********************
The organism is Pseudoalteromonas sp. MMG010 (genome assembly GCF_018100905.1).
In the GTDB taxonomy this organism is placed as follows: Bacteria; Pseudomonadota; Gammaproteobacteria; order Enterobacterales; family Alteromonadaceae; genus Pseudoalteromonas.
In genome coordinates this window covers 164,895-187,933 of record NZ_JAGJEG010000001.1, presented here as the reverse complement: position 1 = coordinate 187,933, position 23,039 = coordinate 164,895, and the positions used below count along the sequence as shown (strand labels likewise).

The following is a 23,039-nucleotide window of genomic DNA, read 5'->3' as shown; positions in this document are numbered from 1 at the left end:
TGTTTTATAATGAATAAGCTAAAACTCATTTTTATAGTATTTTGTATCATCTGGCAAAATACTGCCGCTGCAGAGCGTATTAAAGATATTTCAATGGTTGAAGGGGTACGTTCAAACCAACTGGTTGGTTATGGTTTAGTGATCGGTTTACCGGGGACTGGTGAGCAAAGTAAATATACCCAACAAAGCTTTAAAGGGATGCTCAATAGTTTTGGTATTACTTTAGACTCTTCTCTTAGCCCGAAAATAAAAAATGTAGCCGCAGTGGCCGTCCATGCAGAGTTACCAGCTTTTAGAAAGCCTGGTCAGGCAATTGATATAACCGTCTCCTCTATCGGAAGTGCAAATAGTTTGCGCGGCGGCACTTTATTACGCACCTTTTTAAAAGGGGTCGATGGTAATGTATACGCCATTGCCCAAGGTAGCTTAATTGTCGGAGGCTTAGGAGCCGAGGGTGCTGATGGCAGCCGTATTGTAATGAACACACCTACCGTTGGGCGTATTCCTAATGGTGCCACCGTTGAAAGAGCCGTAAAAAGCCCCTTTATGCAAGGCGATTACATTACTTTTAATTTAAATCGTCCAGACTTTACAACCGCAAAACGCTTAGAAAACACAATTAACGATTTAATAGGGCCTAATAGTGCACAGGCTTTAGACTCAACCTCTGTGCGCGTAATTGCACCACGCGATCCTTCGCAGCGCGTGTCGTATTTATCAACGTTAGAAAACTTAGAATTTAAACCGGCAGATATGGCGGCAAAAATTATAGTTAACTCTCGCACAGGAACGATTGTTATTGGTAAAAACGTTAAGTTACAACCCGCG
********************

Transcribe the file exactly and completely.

The organism is Pseudoalteromonas sp. MMG010 (genome assembly GCF_018100905.1).
In the GTDB taxonomy this organism is placed as follows: Bacteria; Pseudomonadota; Gammaproteobacteria; order Enterobacterales; family Alteromonadaceae; genus Pseudoalteromonas.
In genome coordinates this window covers 164,895-187,933 of record NZ_JAGJEG010000001.1, presented here as the reverse complement: position 1 = coordinate 187,933, position 23,039 = coordinate 164,895, and the positions used below count along the sequence as shown (strand labels likewise).

The following is a 23,039-nucleotide window of genomic DNA, read 5'->3' as shown; positions in this document are numbered from 1 at the left end:
TGTTTTATAATGAATAAGCTAAAACTCATTTTTATAGTATTTTGTATCATCTGGCAAAATACTGCCGCTGCAGAGCGTATTAAAGATATTTCAATGGTTGAAGGGGTACGTTCAAACCAACTGGTTGGTTATGGTTTAGTGATCGGTTTACCGGGGACTGGTGAGCAAAGTAAATATACCCAACAAAGCTTTAAAGGGATGCTCAATAGTTTTGGTATTACTTTAGACTCTTCTCTTAGCCCGAAAATAAAAAATGTAGCCGCAGTGGCCGTCCATGCAGAGTTACCAGCTTTTAGAAAGCCTGGTCAGGCAATTGATATAACCGTCTCCTCTATCGGAAGTGCAAATAGTTTGCGCGGCGGCACTTTATTACGCACCTTTTTAAAAGGGGTCGATGGTAATGTATACGCCATTGCCCAAGGTAGCTTAATTGTCGGAGGCTTAGGAGCCGAGGGTGCTGATGGCAGCCGTATTGTAATGAACACACCTACCGTTGGGCGTATTCCTAATGGTGCCACCGTTGAAAGAGCCGTAAAAAGCCCCTTTATGCAAGGCGATTACATTACTTTTAATTTAAATCGTCCAGACTTTACAACCGCAAAACGCTTAGAAAACACAATTAACGATTTAATAGGGCCTAATAGTGCACAGGCTTTAGACTCAACCTCTGTGCGCGTAATTGCACCACGCGATCCTTCGCAGCGCGTGTCGTATTTATCAACGTTAGAAAACTTAGAATTTAAACCGGCAGATATGGCGGCAAAAATTATAGTTAACTCTCGCACAGGAACGATTGTTATTGGTAAAAACGTTAAGTTACAACCCGCG